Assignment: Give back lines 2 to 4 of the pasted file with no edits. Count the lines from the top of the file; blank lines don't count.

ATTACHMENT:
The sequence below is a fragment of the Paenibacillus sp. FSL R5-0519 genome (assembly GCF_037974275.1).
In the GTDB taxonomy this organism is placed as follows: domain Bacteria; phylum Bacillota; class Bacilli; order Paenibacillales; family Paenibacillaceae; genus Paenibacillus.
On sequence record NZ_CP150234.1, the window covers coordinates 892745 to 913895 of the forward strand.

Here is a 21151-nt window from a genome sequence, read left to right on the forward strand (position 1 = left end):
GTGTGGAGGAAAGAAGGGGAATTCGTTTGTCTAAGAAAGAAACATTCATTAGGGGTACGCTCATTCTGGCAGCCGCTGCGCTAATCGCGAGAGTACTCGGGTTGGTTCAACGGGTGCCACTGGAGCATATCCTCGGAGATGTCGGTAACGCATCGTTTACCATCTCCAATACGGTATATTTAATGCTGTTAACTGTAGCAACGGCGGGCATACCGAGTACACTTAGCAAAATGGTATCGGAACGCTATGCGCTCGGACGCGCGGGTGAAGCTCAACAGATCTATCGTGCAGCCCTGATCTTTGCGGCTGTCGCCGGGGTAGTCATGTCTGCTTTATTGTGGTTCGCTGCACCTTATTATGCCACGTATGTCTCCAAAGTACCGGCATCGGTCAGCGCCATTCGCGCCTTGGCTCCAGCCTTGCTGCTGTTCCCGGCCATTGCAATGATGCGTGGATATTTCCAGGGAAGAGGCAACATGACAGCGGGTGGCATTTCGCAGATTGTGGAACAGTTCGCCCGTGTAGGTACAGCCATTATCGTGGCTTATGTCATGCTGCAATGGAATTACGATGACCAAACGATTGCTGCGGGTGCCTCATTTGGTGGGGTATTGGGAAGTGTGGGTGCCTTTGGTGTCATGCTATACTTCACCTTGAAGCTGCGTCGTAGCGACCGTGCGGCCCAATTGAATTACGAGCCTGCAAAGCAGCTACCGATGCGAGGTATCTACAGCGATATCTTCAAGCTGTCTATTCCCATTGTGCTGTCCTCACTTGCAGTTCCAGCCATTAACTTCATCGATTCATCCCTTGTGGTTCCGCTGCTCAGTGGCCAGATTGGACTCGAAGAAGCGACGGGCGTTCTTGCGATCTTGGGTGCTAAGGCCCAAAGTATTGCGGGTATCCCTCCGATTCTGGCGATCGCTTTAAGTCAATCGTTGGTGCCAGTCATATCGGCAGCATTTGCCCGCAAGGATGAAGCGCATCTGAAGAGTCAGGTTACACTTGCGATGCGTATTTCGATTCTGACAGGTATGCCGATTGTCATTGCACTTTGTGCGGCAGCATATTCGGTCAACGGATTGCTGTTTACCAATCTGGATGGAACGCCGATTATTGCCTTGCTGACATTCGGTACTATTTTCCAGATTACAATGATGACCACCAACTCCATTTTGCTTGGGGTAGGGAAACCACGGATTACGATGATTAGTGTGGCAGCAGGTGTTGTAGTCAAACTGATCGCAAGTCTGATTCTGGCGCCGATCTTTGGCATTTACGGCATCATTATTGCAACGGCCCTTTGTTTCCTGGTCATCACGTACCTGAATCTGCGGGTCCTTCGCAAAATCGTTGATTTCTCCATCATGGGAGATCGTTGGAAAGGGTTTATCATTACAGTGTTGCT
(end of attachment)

In the GTDB taxonomy this organism is placed as follows: domain Bacteria; phylum Bacillota; class Bacilli; order Paenibacillales; family Paenibacillaceae; genus Paenibacillus.
On sequence record NZ_CP150234.1, the window covers coordinates 892745 to 913895 of the forward strand.

Here is a 21151-nt window from a genome sequence, read left to right on the forward strand (position 1 = left end):